Anyone who has ever worked in a school of any kind in Thailand can tell you that you're bound to run into a fair share of issues: getting work permits and visas, pay discrepancies, untruthful job descriptions, and the lot. That said, and correct me if I'm wrong, it seems that Thai government schools are the worst of the lot.
When I started at my current government school going on two years ago, I didn't know any better and was hired through a [terrible] agency that fired/hired people on a basically a weekly basis. Teachers weren't paid the correct amount (as in, ever), and even if they were paid at all, it certainly was never on time. Every teacher (myself included) at my school save maybe one was fired for one reason or another far before the semester ended, but because we liked (and like) the school, we were loyal and stayed on anyway; it wasn't fair to our students that their teachers were contracted out to a highly unprofessional agency.
Long story short, through strength in numbers and proving ourselves valuable teachers to the school, we got the school to hire us on directly the next term and have been ever since. In a perfect world, that would result in no further "major" problems, and for the most part, I'd say it's been relatively smooth sailing... well, as smooth as working at a Thai government school can be. That said, especially as a warning for you newbie teachers out there, problems still do arise.
Just this week, for example, the finance department at our school (one of many departments) decided that, since we didn't sign our names on a clipboard for the first six days of May, we were going to have said days' salary docked from our pay this month, even though our signed contracts say nothing of this and we were told to start coming to school during the second week of this month. Supposedly, the Thai teacher in charge of the foreign teachers has resolved this situation for the returning teachers, but because the new teachers haven't signed their contracts yet, they are going to make roughly half this month of what was verbally promised. ...And some other minor crisis is bound to pop up soon as it always does.
I can certainly understand Thai schools' mentalities towards foreign teachers; just because we are English speakers, we make often three times what teachers working there for years make. We often have lighter workloads (at least in terms of periods taught per week), and there are many duties that we are often excluded from.
That said, and I'm generalizing here based on my experiences and those of many other teachers I know here, schools feel that they are doing foreign teachers a favor. The reality, at least for most of the teachers at my particular school, is that we stay because we genuinely like the students, the people we work with, and the school in genera l- not due to the salary. If you're a teacher because you actually enjoy teaching and are in it for the long-haul, a 30-40,000 baht monthly salary is nothing, especially considering how relatively easy it is to find another similar job. I make twice as much working for a language school part time each month than my full-time school, but actually enjoy teaching at my government school. Call me crazy, but I certainly can account for the high turnover rate.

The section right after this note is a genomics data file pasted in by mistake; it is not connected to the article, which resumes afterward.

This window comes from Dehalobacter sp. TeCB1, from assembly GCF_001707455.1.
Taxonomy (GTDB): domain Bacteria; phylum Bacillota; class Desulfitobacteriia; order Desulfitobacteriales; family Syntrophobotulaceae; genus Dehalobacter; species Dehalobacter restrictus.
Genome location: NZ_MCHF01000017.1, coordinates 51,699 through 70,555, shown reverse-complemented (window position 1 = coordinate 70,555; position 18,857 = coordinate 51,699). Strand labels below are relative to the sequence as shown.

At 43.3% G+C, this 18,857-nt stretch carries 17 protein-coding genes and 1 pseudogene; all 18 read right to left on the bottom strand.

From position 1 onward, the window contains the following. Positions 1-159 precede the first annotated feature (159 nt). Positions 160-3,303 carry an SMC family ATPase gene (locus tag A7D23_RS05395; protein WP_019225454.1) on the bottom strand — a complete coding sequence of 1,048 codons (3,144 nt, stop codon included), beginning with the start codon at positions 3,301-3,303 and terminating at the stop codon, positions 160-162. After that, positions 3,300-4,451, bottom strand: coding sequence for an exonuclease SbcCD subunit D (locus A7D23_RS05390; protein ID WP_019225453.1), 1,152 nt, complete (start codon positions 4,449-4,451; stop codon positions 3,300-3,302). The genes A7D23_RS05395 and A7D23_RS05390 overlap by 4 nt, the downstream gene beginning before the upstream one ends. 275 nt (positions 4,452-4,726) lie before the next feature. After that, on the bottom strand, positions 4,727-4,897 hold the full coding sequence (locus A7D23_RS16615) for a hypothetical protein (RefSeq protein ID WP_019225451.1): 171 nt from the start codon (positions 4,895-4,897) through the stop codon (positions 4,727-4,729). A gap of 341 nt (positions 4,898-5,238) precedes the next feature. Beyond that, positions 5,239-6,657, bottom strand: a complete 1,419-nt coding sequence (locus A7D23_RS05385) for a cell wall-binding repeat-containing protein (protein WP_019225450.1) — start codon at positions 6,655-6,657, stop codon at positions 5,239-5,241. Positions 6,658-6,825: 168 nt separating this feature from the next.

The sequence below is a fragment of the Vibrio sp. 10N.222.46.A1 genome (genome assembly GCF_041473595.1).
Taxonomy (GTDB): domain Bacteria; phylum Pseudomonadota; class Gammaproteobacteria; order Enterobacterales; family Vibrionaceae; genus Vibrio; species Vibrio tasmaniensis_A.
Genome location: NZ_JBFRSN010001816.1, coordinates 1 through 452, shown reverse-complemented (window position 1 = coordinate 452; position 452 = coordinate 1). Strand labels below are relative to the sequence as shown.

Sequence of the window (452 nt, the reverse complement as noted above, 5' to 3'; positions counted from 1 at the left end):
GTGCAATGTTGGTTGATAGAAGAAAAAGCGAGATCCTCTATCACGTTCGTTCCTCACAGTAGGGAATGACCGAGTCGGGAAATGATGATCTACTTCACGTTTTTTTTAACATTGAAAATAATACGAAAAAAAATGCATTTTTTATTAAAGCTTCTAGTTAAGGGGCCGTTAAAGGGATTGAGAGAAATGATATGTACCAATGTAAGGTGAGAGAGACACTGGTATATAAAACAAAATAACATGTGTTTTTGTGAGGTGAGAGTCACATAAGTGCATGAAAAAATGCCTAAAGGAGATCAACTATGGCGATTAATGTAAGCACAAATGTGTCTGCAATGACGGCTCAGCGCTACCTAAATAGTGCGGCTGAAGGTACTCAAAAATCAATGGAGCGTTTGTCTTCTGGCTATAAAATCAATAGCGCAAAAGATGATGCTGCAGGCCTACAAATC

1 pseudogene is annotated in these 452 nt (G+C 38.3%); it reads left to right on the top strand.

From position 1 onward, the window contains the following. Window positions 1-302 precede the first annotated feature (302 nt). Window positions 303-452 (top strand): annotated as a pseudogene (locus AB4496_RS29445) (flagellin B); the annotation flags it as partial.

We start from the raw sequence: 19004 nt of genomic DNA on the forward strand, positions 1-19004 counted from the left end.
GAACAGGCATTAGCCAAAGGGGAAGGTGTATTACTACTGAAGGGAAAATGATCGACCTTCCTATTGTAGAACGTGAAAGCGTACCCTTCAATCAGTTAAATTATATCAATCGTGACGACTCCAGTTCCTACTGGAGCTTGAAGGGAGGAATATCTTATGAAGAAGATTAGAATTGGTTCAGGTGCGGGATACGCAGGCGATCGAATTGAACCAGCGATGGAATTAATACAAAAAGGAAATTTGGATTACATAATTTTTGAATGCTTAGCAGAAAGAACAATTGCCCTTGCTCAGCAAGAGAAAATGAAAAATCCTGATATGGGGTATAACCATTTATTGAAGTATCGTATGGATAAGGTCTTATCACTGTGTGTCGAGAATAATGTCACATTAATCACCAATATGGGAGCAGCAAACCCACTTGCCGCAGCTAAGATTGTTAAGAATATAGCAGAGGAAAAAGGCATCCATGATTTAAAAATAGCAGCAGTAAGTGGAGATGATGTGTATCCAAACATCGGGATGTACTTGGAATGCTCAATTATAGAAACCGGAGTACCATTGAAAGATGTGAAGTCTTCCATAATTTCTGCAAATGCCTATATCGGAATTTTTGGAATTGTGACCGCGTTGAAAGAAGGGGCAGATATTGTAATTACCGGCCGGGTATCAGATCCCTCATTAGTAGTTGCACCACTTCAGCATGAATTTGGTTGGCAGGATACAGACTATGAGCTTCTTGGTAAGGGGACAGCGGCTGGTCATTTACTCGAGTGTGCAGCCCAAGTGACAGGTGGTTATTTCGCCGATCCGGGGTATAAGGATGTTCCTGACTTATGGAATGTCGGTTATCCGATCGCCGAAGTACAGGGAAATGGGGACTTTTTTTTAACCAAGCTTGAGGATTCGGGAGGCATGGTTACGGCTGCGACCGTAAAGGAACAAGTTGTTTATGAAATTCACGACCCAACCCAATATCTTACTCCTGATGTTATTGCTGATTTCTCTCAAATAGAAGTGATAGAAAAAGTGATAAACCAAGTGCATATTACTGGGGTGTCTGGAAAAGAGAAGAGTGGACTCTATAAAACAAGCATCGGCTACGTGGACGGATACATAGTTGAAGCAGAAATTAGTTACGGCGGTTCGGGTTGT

My point is this: if you allow a school (or any employer, for that matter) to treat you in a certain way, it will continue to do so. Especially if you're a new teacher, get everything promised IN WRITING so you at least have some legitimacy. Some things are unavoidable, and you obviously need to pick your battles.
One teacher I work with has been at our school close to ten years, and the school still causes the same issues with him, among many being the nickel-and-diming and seemingly weekly minor crises we all face. To me, the salary is honestly not that big of a deal; it's the [lack of] professionalism that drives most teachers out of government/public schools here in Thailand after only a very short time.
Am I saying all schools are like this? Absolutely not. I'm sure I speak for a lot of us [teachers] when I say that I genuinely like working with most of my students and colleagues, both Thai and foreign. I'm reminded of a tweet by Ajarn.com a few months back that said something along the lines of, the longer a teacher is at a school, the less likely he/she is to put up with the bologna the school dishes out. Teachers get worn-down by the constant barrage of issues that shouldn't even be issues in the first place.
As unfortunate as it is, especially for the students facing constant teacher turnover, I couldn't agree more.